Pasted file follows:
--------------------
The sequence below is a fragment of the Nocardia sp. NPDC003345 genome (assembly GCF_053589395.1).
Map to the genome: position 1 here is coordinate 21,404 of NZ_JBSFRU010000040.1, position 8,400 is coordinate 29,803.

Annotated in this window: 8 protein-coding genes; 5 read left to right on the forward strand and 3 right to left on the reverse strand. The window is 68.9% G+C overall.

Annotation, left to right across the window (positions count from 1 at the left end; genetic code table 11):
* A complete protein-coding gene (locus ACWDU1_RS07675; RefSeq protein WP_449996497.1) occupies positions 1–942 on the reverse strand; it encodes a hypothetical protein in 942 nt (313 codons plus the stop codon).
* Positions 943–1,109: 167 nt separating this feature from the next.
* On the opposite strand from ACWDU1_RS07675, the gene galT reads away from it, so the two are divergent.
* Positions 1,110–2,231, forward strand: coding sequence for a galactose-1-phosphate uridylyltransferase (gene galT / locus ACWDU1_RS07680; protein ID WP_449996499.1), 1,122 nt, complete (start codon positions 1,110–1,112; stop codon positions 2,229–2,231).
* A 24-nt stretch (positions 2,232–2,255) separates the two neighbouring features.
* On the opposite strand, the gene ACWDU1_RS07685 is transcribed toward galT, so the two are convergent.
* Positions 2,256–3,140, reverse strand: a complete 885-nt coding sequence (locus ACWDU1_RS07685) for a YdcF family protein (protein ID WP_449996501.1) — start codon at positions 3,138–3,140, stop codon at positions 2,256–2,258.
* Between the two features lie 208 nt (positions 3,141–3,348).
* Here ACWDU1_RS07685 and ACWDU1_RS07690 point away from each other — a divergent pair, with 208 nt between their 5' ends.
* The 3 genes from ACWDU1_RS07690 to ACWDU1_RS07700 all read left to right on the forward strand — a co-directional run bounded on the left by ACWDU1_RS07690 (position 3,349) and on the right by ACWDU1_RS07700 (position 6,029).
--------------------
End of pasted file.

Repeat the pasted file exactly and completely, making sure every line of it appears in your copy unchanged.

The sequence below is a fragment of the Nocardia sp. NPDC003345 genome (assembly GCF_053589395.1).
Map to the genome: position 1 here is coordinate 21,404 of NZ_JBSFRU010000040.1, position 8,400 is coordinate 29,803.

Annotated in this window: 8 protein-coding genes; 5 read left to right on the forward strand and 3 right to left on the reverse strand. The window is 68.9% G+C overall.

Annotation, left to right across the window (positions count from 1 at the left end; genetic code table 11):
* A complete protein-coding gene (locus ACWDU1_RS07675; RefSeq protein WP_449996497.1) occupies positions 1–942 on the reverse strand; it encodes a hypothetical protein in 942 nt (313 codons plus the stop codon).
* Positions 943–1,109: 167 nt separating this feature from the next.
* On the opposite strand from ACWDU1_RS07675, the gene galT reads away from it, so the two are divergent.
* Positions 1,110–2,231, forward strand: coding sequence for a galactose-1-phosphate uridylyltransferase (gene galT / locus ACWDU1_RS07680; protein ID WP_449996499.1), 1,122 nt, complete (start codon positions 1,110–1,112; stop codon positions 2,229–2,231).
* A 24-nt stretch (positions 2,232–2,255) separates the two neighbouring features.
* On the opposite strand, the gene ACWDU1_RS07685 is transcribed toward galT, so the two are convergent.
* Positions 2,256–3,140, reverse strand: a complete 885-nt coding sequence (locus ACWDU1_RS07685) for a YdcF family protein (protein ID WP_449996501.1) — start codon at positions 3,138–3,140, stop codon at positions 2,256–2,258.
* Between the two features lie 208 nt (positions 3,141–3,348).
* Here ACWDU1_RS07685 and ACWDU1_RS07690 point away from each other — a divergent pair, with 208 nt between their 5' ends.
* The 3 genes from ACWDU1_RS07690 to ACWDU1_RS07700 all read left to right on the forward strand — a co-directional run bounded on the left by ACWDU1_RS07690 (position 3,349) and on the right by ACWDU1_RS07700 (position 6,029).